Cultural Anthropology Test Answers

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Cultural Anthropology
The description, interpretation, and analysis of similarities and differences in human cultures.

What does it mean to understand culture from an “anthropological” perspective?
You seek to understand culture from the point of view of the people w/in the cultural context.

The study of man (origin, past, present, future)

How is Anthropology different from sociology/psychology?
Anthropology is different from sociology and psychology in a number of ways. Sociology are focused mainly on Western approaches (mathematics, statistics, and hypotheses) for interpreting data while anthropologists are focused on small communities outside the West and they qualitative methods such as (observation, interviews, document analysis, etc) to understand nature. I am not sure how it’s different than psychology.

What are the six steps in the scientific method of anthropology?
1) public procedures
2) precise definitions
3) objective collection of data
4) can be replicated
5) systemic and cumulative approach
6) purposes are explanation, understanding, and prediction

material artifacts

Study of language

human anatomy, nonhuman primates, and human origins

The descriptive study of human societies. Concerned with the parts rather than the whole. Focuses on patterns and how those relate to the whole.

Detached observation
not interacting with the people of a culture

Participant observation
interacting with the culture, by doing various activities such as worship services, etc.

Literally drawing a map of where the people live, as well as understanding demographic things, ethnographic research and cultural mapping where we go in and get a general idea of the people.

Informal interviews
engaging in a conversation with someone in general

Formal interviews
Where questions are planned out before hand, and there is a set course of where the conversation should go.

Focus groups
When a group is put together and there are different questions that can be answered to help you with a research project.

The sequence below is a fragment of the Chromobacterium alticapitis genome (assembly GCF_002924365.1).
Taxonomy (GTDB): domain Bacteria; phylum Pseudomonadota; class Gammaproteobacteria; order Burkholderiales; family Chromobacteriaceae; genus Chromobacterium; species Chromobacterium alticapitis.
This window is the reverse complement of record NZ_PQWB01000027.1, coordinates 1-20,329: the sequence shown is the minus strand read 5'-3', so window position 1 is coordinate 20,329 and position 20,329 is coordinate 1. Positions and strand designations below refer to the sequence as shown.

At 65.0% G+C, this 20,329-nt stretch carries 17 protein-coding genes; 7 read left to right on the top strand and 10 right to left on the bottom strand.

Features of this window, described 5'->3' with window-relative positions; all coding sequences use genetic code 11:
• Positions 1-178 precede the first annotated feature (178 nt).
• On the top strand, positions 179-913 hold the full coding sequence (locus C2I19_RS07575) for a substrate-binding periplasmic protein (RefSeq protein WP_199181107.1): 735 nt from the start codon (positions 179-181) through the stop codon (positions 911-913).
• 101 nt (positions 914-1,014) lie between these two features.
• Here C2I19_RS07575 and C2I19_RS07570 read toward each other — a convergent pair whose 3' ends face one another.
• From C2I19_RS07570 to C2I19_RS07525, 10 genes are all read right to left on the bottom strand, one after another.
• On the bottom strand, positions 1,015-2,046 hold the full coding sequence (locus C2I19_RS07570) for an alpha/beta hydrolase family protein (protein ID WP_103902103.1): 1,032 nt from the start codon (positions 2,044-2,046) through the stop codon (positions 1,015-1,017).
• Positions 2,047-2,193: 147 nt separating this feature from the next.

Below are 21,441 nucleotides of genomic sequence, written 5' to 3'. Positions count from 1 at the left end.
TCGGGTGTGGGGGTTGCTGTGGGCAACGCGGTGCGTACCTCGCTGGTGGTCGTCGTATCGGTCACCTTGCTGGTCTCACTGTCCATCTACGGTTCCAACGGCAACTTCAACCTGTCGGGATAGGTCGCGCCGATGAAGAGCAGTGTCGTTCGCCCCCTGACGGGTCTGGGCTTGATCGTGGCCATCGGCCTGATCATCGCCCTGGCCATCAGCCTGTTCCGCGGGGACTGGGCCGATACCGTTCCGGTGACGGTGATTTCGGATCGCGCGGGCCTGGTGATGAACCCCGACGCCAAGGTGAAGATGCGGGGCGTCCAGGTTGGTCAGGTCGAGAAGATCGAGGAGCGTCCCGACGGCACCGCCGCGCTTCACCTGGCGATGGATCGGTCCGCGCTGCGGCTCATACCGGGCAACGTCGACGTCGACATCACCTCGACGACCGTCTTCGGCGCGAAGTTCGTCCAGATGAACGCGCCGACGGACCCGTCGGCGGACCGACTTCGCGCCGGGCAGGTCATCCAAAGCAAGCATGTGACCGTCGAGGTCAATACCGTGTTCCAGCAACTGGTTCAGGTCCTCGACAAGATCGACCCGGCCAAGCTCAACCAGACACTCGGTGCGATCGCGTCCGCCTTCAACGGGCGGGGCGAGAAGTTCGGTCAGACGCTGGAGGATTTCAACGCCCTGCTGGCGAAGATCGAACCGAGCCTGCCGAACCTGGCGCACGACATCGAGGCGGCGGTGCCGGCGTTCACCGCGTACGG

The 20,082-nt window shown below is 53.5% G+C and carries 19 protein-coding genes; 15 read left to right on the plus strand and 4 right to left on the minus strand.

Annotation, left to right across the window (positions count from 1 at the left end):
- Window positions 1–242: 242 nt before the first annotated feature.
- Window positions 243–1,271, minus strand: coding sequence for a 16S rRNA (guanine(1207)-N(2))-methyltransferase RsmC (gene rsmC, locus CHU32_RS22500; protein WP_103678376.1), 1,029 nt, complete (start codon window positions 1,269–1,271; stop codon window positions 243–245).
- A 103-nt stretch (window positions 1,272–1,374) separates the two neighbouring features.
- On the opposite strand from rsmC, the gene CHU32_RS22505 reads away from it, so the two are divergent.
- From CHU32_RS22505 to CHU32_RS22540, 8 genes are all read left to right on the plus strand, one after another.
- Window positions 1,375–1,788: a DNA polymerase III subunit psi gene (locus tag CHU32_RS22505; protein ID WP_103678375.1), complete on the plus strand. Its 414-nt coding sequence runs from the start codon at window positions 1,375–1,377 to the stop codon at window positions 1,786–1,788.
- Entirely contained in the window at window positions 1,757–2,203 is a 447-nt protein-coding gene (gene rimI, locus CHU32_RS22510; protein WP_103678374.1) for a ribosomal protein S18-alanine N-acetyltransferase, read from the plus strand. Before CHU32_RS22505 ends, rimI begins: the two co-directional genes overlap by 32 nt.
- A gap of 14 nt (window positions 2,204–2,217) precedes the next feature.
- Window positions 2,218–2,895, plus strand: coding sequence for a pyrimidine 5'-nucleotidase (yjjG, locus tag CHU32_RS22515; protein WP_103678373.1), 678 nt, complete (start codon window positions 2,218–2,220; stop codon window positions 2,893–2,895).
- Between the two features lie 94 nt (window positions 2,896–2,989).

Life Histories
learning the people’s life stories.

Explain the role of the “informant”
A native speaker who provides a model for the ethnographer to imitate as well as a source of information

What five questions can we ask informants to help us understand their culture?
1) what do my informants know about their culture that I can discover?
2) what concepts do my informants use to classify their experience?
3) How do my informants define these concepts?
4) what folk theories do my informants use to explain their experience?
5) How can I translate the cultural knowledge of my informants into a cultural description my colleagues will understand?

Tourist stage
what we experience when we first get off the plane, are experiencing it, and everything is still exciting and good

Rejection stage
when we start realizing we don’t like things. we just do our own thing in our own bubble, and we stop interacting with the culture

Recovery stage
coming out of the slump where you realize that everything isn’t horrible. It all levels out.

What are the three characteristics of a healthy cultural adaptation?
1) empathy
2) acceptance
3) identification

the ability to understand and share the feelings of another

The action of consenting to receive or undertake something offered

When the locals start seeing you as one of them.

to develop or grow (spirit, mind, civilization)

Unilinear cultural evolution
cultures evolve from simple to complex along a single line (lower or higher/more or less culture)

Historical particularism
each culture is a unique representation of its history and context

Explain the concept of culture
Culture is learned and shared attitudes, values, and ways of behaving. Material “stuff” created by the members of a cultural group.

Culture trait
The smallest units of culture, such as how do you say “hi?”

A cluster of behavior patterns related to the general culture but at the same time different from the culture.

How is society different from culture?
Society is a group of people who share a geographical area and culture while culture is the group’s learned and shared way of life.

the use of one’s own culture to measure another’s putting one’s own culture at the center of interpretation.

an intense, irrational dislike of people from other cultures

Cultural superiority
The belief that one culture is more advanced or intelligent than another.

Tacit ethnocentrism
The assumption that one’s own way of life is just normal, not culture.

Explain the term cultural relativism
Cultural practices and beliefs are best understood in relation to their entire context…evaluating behavior and objects by reference to the normative and value standards of the new culture.

Learned culture
new cultures can be learned (acculturation)

Adaptive culture
people adapt and change in relation to their environment

Shared culture
There is no such thing as an individual culture

Integrated culture
Each part of culture relates to the other parts

What are the four cultural metaphors?
1) Water in which we swim
2) Lenses through which we see
3) Christ and culture
4) Culture as a conversation

Water in which we swim